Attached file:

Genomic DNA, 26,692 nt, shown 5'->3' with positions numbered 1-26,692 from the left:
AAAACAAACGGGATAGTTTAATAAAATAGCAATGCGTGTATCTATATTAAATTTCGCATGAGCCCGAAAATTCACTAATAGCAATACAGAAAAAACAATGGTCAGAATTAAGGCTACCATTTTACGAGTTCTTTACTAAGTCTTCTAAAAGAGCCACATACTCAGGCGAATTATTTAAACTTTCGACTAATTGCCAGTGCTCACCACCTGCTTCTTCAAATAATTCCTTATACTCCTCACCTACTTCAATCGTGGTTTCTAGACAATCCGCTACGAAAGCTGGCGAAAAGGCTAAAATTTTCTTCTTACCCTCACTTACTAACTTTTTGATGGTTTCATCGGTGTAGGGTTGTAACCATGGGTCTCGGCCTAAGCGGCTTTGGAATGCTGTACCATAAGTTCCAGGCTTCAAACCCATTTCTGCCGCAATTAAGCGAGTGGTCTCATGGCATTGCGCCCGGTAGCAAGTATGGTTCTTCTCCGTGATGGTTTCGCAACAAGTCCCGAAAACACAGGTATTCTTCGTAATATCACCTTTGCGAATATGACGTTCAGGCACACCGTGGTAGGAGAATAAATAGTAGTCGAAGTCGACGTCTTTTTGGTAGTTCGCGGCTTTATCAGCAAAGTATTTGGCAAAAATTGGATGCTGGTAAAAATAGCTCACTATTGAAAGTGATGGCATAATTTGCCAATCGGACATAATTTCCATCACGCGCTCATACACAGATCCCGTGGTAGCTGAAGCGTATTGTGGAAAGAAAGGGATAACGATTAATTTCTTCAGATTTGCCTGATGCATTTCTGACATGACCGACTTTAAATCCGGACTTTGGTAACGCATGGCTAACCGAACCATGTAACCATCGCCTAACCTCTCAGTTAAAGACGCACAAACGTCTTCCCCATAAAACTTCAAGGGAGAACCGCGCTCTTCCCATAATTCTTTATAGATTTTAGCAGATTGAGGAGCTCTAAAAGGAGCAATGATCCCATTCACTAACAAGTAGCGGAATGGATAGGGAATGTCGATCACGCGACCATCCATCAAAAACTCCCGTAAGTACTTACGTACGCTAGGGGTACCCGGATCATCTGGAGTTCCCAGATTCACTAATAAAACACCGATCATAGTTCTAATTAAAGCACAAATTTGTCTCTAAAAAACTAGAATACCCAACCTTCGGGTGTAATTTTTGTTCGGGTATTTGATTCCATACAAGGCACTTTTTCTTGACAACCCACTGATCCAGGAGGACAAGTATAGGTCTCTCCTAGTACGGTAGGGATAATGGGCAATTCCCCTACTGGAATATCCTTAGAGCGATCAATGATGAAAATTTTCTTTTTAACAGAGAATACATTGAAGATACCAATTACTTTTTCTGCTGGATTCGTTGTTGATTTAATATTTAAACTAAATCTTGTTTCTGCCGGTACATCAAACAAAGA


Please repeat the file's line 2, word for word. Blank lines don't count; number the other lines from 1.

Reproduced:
AAAACAAACGGGATAGTTTAATAAAATAGCAATGCGTGTATCTATATTAAATTTCGCATGAGCCCGAAAATTCACTAATAGCAATACAGAAAAAACAATGGTCAGAATTAAGGCTACCATTTTACGAGTTCTTTACTAAGTCTTCTAAAAGAGCCACATACTCAGGCGAATTATTTAAACTTTCGACTAATTGCCAGTGCTCACCACCTGCTTCTTCAAATAATTCCTTATACTCCTCACCTACTTCAATCGTGGTTTCTAGACAATCCGCTACGAAAGCTGGCGAAAAGGCTAAAATTTTCTTCTTACCCTCACTTACTAACTTTTTGATGGTTTCATCGGTGTAGGGTTGTAACCATGGGTCTCGGCCTAAGCGGCTTTGGAATGCTGTACCATAAGTTCCAGGCTTCAAACCCATTTCTGCCGCAATTAAGCGAGTGGTCTCATGGCATTGCGCCCGGTAGCAAGTATGGTTCTTCTCCGTGATGGTTTCGCAACAAGTCCCGAAAACACAGGTATTCTTCGTAATATCACCTTTGCGAATATGACGTTCAGGCACACCGTGGTAGGAGAATAAATAGTAGTCGAAGTCGACGTCTTTTTGGTAGTTCGCGGCTTTATCAGCAAAGTATTTGGCAAAAATTGGATGCTGGTAAAAATAGCTCACTATTGAAAGTGATGGCATAATTTGCCAATCGGACATAATTTCCATCACGCGCTCATACACAGATCCCGTGGTAGCTGAAGCGTATTGTGGAAAGAAAGGGATAACGATTAATTTCTTCAGATTTGCCTGATGCATTTCTGACATGACCGACTTTAAATCCGGACTTTGGTAACGCATGGCTAACCGAACCATGTAACCATCGCCTAACCTCTCAGTTAAAGACGCACAAACGTCTTCCCCATAAAACTTCAAGGGAGAACCGCGCTCTTCCCATAATTCTTTATAGATTTTAGCAGATTGAGGAGCTCTAAAAGGAGCAATGATCCCATTCACTAACAAGTAGCGGAATGGATAGGGAATGTCGATCACGCGACCATCCATCAAAAACTCCCGTAAGTACTTACGTACGCTAGGGGTACCCGGATCATCTGGAGTTCCCAGATTCACTAATAAAACACCGATCATAGTTCTAATTAAAGCACAAATTTGTCTCTAAAAAACTAGAATACCCAACCTTCGGGTGTAATTTTTGTTCGGGTATTTGATTCCATACAAGGCACTTTTTCTTGACAACCCACTGATCCAGGAGGACAAGTATAGGTCTCTCCTAGTACGGTAGGGATAATGGGCAATTCCCCTACTGGAATATCCTTAGAGCGATCAATGATGAAAATTTTCTTTTTAACAGAGAATACATTGAAGATACCAATTACTTTTTCTGCTGGATTCGTTGTTGATTTAATATTTAAACTAAATCTTGTTTCTGCCGGTACATCAAACAAAGA